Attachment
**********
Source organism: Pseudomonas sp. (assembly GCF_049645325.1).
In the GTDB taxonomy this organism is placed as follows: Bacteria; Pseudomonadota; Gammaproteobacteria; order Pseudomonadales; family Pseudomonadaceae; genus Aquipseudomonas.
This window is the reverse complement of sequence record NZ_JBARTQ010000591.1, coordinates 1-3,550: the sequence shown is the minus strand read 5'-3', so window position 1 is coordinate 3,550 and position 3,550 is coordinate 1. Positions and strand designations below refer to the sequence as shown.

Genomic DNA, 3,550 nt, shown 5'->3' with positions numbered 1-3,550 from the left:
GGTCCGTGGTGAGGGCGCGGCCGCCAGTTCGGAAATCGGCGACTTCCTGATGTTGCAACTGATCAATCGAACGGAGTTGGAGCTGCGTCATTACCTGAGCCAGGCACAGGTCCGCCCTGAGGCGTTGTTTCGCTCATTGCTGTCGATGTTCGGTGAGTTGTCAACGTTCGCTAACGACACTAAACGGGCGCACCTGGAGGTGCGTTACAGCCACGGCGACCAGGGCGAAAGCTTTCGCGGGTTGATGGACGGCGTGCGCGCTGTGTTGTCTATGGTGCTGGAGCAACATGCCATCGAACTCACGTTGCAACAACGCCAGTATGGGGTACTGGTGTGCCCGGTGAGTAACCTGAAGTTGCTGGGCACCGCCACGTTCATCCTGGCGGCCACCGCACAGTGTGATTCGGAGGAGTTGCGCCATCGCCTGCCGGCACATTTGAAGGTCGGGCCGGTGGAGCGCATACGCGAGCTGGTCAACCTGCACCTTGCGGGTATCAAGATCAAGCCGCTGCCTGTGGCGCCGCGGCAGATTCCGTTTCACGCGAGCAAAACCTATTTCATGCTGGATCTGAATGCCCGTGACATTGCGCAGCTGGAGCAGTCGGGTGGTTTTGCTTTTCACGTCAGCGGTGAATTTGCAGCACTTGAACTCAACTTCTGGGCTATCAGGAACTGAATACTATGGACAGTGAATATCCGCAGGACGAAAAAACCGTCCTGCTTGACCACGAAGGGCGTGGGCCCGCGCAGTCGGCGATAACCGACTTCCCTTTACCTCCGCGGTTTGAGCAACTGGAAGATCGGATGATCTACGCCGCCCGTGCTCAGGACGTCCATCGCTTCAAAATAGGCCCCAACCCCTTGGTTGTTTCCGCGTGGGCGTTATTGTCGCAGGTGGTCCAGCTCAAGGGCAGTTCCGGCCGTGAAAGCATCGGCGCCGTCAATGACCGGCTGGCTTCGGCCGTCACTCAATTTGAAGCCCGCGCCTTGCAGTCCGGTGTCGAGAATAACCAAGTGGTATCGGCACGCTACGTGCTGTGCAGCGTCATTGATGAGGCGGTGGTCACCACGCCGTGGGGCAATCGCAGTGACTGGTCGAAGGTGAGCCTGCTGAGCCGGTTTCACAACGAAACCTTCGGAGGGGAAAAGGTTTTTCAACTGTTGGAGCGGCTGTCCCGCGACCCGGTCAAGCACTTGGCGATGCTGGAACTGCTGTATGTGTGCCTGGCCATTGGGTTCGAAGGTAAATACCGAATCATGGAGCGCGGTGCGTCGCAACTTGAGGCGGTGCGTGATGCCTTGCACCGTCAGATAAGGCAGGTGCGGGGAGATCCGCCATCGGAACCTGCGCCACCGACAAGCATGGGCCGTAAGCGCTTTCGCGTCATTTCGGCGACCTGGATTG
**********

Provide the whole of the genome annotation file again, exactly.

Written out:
Source organism: Pseudomonas sp. (assembly GCF_049645325.1).
In the GTDB taxonomy this organism is placed as follows: Bacteria; Pseudomonadota; Gammaproteobacteria; order Pseudomonadales; family Pseudomonadaceae; genus Aquipseudomonas.
This window is the reverse complement of sequence record NZ_JBARTQ010000591.1, coordinates 1-3,550: the sequence shown is the minus strand read 5'-3', so window position 1 is coordinate 3,550 and position 3,550 is coordinate 1. Positions and strand designations below refer to the sequence as shown.

Genomic DNA, 3,550 nt, shown 5'->3' with positions numbered 1-3,550 from the left:
GGTCCGTGGTGAGGGCGCGGCCGCCAGTTCGGAAATCGGCGACTTCCTGATGTTGCAACTGATCAATCGAACGGAGTTGGAGCTGCGTCATTACCTGAGCCAGGCACAGGTCCGCCCTGAGGCGTTGTTTCGCTCATTGCTGTCGATGTTCGGTGAGTTGTCAACGTTCGCTAACGACACTAAACGGGCGCACCTGGAGGTGCGTTACAGCCACGGCGACCAGGGCGAAAGCTTTCGCGGGTTGATGGACGGCGTGCGCGCTGTGTTGTCTATGGTGCTGGAGCAACATGCCATCGAACTCACGTTGCAACAACGCCAGTATGGGGTACTGGTGTGCCCGGTGAGTAACCTGAAGTTGCTGGGCACCGCCACGTTCATCCTGGCGGCCACCGCACAGTGTGATTCGGAGGAGTTGCGCCATCGCCTGCCGGCACATTTGAAGGTCGGGCCGGTGGAGCGCATACGCGAGCTGGTCAACCTGCACCTTGCGGGTATCAAGATCAAGCCGCTGCCTGTGGCGCCGCGGCAGATTCCGTTTCACGCGAGCAAAACCTATTTCATGCTGGATCTGAATGCCCGTGACATTGCGCAGCTGGAGCAGTCGGGTGGTTTTGCTTTTCACGTCAGCGGTGAATTTGCAGCACTTGAACTCAACTTCTGGGCTATCAGGAACTGAATACTATGGACAGTGAATATCCGCAGGACGAAAAAACCGTCCTGCTTGACCACGAAGGGCGTGGGCCCGCGCAGTCGGCGATAACCGACTTCCCTTTACCTCCGCGGTTTGAGCAACTGGAAGATCGGATGATCTACGCCGCCCGTGCTCAGGACGTCCATCGCTTCAAAATAGGCCCCAACCCCTTGGTTGTTTCCGCGTGGGCGTTATTGTCGCAGGTGGTCCAGCTCAAGGGCAGTTCCGGCCGTGAAAGCATCGGCGCCGTCAATGACCGGCTGGCTTCGGCCGTCACTCAATTTGAAGCCCGCGCCTTGCAGTCCGGTGTCGAGAATAACCAAGTGGTATCGGCACGCTACGTGCTGTGCAGCGTCATTGATGAGGCGGTGGTCACCACGCCGTGGGGCAATCGCAGTGACTGGTCGAAGGTGAGCCTGCTGAGCCGGTTTCACAACGAAACCTTCGGAGGGGAAAAGGTTTTTCAACTGTTGGAGCGGCTGTCCCGCGACCCGGTCAAGCACTTGGCGATGCTGGAACTGCTGTATGTGTGCCTGGCCATTGGGTTCGAAGGTAAATACCGAATCATGGAGCGCGGTGCGTCGCAACTTGAGGCGGTGCGTGATGCCTTGCACCGTCAGATAAGGCAGGTGCGGGGAGATCCGCCATCGGAACCTGCGCCACCGACAAGCATGGGCCGTAAGCGCTTTCGCGTCATTTCGGCGACCTGGATTG